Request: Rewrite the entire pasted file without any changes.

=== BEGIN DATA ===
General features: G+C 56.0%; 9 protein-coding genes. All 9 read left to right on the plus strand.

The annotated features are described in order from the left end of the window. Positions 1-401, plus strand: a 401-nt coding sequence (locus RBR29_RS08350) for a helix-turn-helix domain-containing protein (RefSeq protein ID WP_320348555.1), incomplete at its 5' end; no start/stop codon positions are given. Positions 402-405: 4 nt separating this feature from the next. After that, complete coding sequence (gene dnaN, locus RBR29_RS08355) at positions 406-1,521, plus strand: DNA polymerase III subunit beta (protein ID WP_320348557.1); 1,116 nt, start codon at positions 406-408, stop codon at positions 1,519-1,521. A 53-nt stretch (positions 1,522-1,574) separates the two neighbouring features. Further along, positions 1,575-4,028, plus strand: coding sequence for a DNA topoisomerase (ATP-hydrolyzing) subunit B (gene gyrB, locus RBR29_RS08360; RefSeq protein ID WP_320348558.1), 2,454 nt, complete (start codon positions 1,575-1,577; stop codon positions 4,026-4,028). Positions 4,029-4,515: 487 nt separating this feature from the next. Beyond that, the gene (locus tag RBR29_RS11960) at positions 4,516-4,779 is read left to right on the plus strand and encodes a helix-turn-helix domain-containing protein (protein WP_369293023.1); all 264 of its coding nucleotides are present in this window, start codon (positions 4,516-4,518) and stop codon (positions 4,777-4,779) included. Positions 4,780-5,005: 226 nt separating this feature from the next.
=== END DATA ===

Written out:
General features: G+C 56.0%; 9 protein-coding genes. All 9 read left to right on the plus strand.

The annotated features are described in order from the left end of the window. Positions 1-401, plus strand: a 401-nt coding sequence (locus RBR29_RS08350) for a helix-turn-helix domain-containing protein (RefSeq protein ID WP_320348555.1), incomplete at its 5' end; no start/stop codon positions are given. Positions 402-405: 4 nt separating this feature from the next. After that, complete coding sequence (gene dnaN, locus RBR29_RS08355) at positions 406-1,521, plus strand: DNA polymerase III subunit beta (protein ID WP_320348557.1); 1,116 nt, start codon at positions 406-408, stop codon at positions 1,519-1,521. A 53-nt stretch (positions 1,522-1,574) separates the two neighbouring features. Further along, positions 1,575-4,028, plus strand: coding sequence for a DNA topoisomerase (ATP-hydrolyzing) subunit B (gene gyrB, locus RBR29_RS08360; RefSeq protein ID WP_320348558.1), 2,454 nt, complete (start codon positions 1,575-1,577; stop codon positions 4,026-4,028). Positions 4,029-4,515: 487 nt separating this feature from the next. Beyond that, the gene (locus tag RBR29_RS11960) at positions 4,516-4,779 is read left to right on the plus strand and encodes a helix-turn-helix domain-containing protein (protein WP_369293023.1); all 264 of its coding nucleotides are present in this window, start codon (positions 4,516-4,518) and stop codon (positions 4,777-4,779) included. Positions 4,780-5,005: 226 nt separating this feature from the next.